William Raspberry: A Remembrance and Salute
I’ve been remiss in not acknowledging the death last month of William Raspberry, a Washington Post-based, Pulitzer Prize-winning columnist whose syndicated voice was essential for decades—decisively on matters of race, certainly, but much more than that too. It’s impossible for me to think of Bill, who died at 76, without the words “measure” and “gentleman” jumping to mind. An African American native of Jim Crow Mississippi, he once wrote that his small town had two of everything: one for whites and one for blacks.
I don’t remember when we first met, but I assume it was before he wrote a wonderful column in August 1990 about the first thing American Experiment ever published. It was a keynote speech by my old friend and boss Checker Finn, on the questions: “What ought society do when families crumble?” And “What ought government do when children are endangered.” Titled “Ten Tentative Truths,” it was delivered at our very first public event four months earlier. Bill opened his subsequent column by writing: “You won’t envy the assignment given Chester “Checker” Finn by a Minneapolis-based outfit called Center of the American Experiment.”
I’ve relished being called an “outfit” ever since and, out of respect for Bill, will use it more often.
The rest of his column was composed of excerpts from Checker’s trenchant and brave speech followed by equally trenchant, brave, and generous comments by Bill in response, such as: “[Y]ou might find yourself wishing that our social policy leadership, public and private, had the insight to see (and the guts to say) what Finn has said.”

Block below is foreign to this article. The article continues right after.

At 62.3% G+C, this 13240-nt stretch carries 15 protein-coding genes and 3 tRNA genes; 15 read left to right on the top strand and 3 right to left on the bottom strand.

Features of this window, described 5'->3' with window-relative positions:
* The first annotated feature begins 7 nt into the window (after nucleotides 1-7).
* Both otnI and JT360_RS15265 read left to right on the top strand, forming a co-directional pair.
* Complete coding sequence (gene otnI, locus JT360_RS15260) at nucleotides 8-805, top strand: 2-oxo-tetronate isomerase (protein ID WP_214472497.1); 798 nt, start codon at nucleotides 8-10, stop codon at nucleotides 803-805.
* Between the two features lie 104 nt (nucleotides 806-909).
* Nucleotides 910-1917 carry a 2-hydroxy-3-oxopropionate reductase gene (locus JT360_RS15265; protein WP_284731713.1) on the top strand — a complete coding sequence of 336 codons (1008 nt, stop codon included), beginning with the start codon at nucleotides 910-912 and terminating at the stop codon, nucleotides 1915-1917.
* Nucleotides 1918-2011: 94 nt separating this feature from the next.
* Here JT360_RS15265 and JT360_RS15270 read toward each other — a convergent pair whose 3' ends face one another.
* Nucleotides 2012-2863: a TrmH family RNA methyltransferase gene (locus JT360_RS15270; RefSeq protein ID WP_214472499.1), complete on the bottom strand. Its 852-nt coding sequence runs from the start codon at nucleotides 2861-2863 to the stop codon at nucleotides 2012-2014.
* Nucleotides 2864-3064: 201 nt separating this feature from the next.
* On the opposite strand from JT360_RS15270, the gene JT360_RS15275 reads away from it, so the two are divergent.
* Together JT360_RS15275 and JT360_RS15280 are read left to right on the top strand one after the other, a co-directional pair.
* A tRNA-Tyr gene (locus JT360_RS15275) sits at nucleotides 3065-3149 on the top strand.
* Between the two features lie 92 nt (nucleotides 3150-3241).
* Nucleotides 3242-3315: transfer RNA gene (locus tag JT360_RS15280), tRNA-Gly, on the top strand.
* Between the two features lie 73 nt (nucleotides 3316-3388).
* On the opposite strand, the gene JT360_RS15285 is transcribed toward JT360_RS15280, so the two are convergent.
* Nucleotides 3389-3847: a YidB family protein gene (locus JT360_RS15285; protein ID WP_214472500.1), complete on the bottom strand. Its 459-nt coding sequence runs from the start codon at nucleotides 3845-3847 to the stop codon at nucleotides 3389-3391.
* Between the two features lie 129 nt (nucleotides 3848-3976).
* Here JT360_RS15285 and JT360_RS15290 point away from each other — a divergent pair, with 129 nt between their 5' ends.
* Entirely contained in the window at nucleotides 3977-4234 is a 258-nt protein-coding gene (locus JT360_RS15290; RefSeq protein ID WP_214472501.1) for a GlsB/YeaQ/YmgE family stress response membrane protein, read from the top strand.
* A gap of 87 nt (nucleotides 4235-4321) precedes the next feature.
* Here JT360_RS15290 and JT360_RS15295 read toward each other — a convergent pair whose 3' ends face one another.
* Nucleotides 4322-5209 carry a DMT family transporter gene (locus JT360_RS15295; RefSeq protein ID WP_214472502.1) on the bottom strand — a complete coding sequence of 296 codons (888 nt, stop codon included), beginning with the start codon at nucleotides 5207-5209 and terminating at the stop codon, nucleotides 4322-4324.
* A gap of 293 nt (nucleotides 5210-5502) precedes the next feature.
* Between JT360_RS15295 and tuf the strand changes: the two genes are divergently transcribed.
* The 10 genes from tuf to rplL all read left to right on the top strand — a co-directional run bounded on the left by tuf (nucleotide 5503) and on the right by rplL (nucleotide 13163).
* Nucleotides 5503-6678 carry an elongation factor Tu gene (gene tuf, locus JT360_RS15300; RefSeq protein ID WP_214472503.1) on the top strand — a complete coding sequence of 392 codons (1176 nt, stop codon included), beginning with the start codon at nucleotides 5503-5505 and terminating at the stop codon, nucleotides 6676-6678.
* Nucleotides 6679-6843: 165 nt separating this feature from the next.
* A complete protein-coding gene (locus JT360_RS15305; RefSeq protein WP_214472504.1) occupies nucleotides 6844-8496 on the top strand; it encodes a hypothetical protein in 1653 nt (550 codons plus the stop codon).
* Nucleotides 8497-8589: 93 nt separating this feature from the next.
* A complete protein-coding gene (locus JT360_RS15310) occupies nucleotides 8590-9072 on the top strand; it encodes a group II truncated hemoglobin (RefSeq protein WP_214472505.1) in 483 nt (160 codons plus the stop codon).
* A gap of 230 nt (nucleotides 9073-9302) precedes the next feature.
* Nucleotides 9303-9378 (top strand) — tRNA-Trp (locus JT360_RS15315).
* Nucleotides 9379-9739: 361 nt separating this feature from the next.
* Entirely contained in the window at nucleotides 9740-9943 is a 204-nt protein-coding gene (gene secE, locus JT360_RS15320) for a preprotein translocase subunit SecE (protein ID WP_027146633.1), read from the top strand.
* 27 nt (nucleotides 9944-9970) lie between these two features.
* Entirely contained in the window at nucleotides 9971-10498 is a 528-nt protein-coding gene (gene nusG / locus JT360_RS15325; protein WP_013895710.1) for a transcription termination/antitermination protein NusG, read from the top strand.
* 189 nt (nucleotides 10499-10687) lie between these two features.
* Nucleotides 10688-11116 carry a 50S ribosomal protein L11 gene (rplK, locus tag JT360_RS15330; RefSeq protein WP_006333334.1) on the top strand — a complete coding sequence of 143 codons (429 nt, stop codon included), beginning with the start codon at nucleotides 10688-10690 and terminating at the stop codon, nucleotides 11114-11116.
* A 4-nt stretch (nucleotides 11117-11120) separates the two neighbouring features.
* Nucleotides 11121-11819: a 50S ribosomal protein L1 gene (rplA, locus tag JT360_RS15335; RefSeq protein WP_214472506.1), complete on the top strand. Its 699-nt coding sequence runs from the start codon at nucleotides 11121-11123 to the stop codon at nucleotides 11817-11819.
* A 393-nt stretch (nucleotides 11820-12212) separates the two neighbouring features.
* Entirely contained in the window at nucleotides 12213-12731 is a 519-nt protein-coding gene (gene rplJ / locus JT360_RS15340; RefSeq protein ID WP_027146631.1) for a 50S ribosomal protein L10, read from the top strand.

An overly optimistic part of me came away at least partially assuming this might be the way things always would play out for the Center: Hold a conference, publish something from it, and whammo, some national journalist will write nice, even adulatory things about it. If only.
Or, more specifically, if only more journalists were as interested in the kinds of crucially important social and cultural issues Bill was interested in; issues which, because of what he had to say a couple of times every week in a couple of hundred newspapers, were sometimes shaped for the better.
While Bill quoted Checker, I’ve routinely cited what Bill had to say at a Minneapolis event put on by another organization about 20 years ago. He was asked something modest along the lines of: How can we get rid of poverty? I still vividly remember how he said the problem was big enough so that jumping in just about anyplace makes sense, but that if he were to choose just one point of entry, it would be with boys. He would start with the boys.
Schooled more by that quick comment than anything else, I constantly grasp more firmly every day in my own writing how, for example, troubled boys too often become the men who women don’t want to marry, and rightfully so.
After retiring from the Washington Post (and possibly before that, too), Bill taught at Duke. One of his students there, in a salute after he died, wrote that one class exercise had been to write two essays: One in favor of affirmative action, and the other against. As collegiate assignments go, this one sounds unusually and exquisitely fair—just like the good teacher and good man who assigned it.
P.S. Thanks to Peter Zeller, who tracked it down, here’s a link to Checker Finn’s 1990 paper that Bill Raspberry wrote about.
Mitch Pearlstein is Founder & President of Center of the American Experiment.